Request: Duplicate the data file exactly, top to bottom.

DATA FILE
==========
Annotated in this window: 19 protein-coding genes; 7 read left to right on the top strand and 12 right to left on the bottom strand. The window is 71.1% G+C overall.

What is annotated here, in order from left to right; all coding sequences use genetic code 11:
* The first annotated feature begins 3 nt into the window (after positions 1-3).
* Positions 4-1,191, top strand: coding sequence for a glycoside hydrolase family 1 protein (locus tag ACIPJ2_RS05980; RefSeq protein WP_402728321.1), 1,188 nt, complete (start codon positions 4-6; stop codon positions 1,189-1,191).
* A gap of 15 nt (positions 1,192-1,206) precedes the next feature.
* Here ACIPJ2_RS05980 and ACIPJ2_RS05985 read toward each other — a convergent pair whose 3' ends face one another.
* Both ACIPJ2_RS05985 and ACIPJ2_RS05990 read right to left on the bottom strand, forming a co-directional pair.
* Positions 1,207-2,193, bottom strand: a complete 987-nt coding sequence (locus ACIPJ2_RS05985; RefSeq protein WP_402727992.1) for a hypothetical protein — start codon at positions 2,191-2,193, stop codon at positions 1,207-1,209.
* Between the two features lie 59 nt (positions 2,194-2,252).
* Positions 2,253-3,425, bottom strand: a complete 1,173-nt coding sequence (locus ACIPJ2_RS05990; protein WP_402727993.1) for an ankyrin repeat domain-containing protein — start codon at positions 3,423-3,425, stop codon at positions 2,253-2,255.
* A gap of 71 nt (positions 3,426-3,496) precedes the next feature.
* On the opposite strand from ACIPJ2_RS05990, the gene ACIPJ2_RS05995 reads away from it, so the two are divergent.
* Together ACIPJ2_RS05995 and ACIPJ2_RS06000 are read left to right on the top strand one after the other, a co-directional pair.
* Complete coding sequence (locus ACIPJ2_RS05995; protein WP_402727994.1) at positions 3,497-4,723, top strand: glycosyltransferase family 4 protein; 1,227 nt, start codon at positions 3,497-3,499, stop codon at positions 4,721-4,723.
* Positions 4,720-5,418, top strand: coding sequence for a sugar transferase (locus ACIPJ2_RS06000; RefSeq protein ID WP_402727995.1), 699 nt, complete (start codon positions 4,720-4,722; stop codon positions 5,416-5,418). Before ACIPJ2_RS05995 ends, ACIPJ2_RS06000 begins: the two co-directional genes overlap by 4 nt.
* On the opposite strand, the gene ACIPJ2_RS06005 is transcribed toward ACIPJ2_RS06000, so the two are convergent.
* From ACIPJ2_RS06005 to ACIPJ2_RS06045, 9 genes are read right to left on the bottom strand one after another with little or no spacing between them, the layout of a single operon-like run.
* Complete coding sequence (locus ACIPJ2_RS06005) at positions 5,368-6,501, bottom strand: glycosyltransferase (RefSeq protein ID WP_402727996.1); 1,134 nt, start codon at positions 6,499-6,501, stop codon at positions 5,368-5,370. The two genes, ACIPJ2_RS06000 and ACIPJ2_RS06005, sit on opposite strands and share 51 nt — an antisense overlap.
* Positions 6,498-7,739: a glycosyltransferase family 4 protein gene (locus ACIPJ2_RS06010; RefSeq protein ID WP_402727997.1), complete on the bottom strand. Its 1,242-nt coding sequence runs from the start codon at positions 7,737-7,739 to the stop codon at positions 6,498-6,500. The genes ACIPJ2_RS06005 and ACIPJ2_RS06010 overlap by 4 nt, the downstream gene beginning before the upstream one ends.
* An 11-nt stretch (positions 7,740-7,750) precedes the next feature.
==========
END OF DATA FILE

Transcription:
Annotated in this window: 19 protein-coding genes; 7 read left to right on the top strand and 12 right to left on the bottom strand. The window is 71.1% G+C overall.

What is annotated here, in order from left to right; all coding sequences use genetic code 11:
* The first annotated feature begins 3 nt into the window (after positions 1-3).
* Positions 4-1,191, top strand: coding sequence for a glycoside hydrolase family 1 protein (locus tag ACIPJ2_RS05980; RefSeq protein WP_402728321.1), 1,188 nt, complete (start codon positions 4-6; stop codon positions 1,189-1,191).
* A gap of 15 nt (positions 1,192-1,206) precedes the next feature.
* Here ACIPJ2_RS05980 and ACIPJ2_RS05985 read toward each other — a convergent pair whose 3' ends face one another.
* Both ACIPJ2_RS05985 and ACIPJ2_RS05990 read right to left on the bottom strand, forming a co-directional pair.
* Positions 1,207-2,193, bottom strand: a complete 987-nt coding sequence (locus ACIPJ2_RS05985; RefSeq protein WP_402727992.1) for a hypothetical protein — start codon at positions 2,191-2,193, stop codon at positions 1,207-1,209.
* Between the two features lie 59 nt (positions 2,194-2,252).
* Positions 2,253-3,425, bottom strand: a complete 1,173-nt coding sequence (locus ACIPJ2_RS05990; protein WP_402727993.1) for an ankyrin repeat domain-containing protein — start codon at positions 3,423-3,425, stop codon at positions 2,253-2,255.
* A gap of 71 nt (positions 3,426-3,496) precedes the next feature.
* On the opposite strand from ACIPJ2_RS05990, the gene ACIPJ2_RS05995 reads away from it, so the two are divergent.
* Together ACIPJ2_RS05995 and ACIPJ2_RS06000 are read left to right on the top strand one after the other, a co-directional pair.
* Complete coding sequence (locus ACIPJ2_RS05995; protein WP_402727994.1) at positions 3,497-4,723, top strand: glycosyltransferase family 4 protein; 1,227 nt, start codon at positions 3,497-3,499, stop codon at positions 4,721-4,723.
* Positions 4,720-5,418, top strand: coding sequence for a sugar transferase (locus ACIPJ2_RS06000; RefSeq protein ID WP_402727995.1), 699 nt, complete (start codon positions 4,720-4,722; stop codon positions 5,416-5,418). Before ACIPJ2_RS05995 ends, ACIPJ2_RS06000 begins: the two co-directional genes overlap by 4 nt.
* On the opposite strand, the gene ACIPJ2_RS06005 is transcribed toward ACIPJ2_RS06000, so the two are convergent.
* From ACIPJ2_RS06005 to ACIPJ2_RS06045, 9 genes are read right to left on the bottom strand one after another with little or no spacing between them, the layout of a single operon-like run.
* Complete coding sequence (locus ACIPJ2_RS06005) at positions 5,368-6,501, bottom strand: glycosyltransferase (RefSeq protein ID WP_402727996.1); 1,134 nt, start codon at positions 6,499-6,501, stop codon at positions 5,368-5,370. The two genes, ACIPJ2_RS06000 and ACIPJ2_RS06005, sit on opposite strands and share 51 nt — an antisense overlap.
* Positions 6,498-7,739: a glycosyltransferase family 4 protein gene (locus ACIPJ2_RS06010; RefSeq protein ID WP_402727997.1), complete on the bottom strand. Its 1,242-nt coding sequence runs from the start codon at positions 7,737-7,739 to the stop codon at positions 6,498-6,500. The genes ACIPJ2_RS06005 and ACIPJ2_RS06010 overlap by 4 nt, the downstream gene beginning before the upstream one ends.
* An 11-nt stretch (positions 7,740-7,750) precedes the next feature.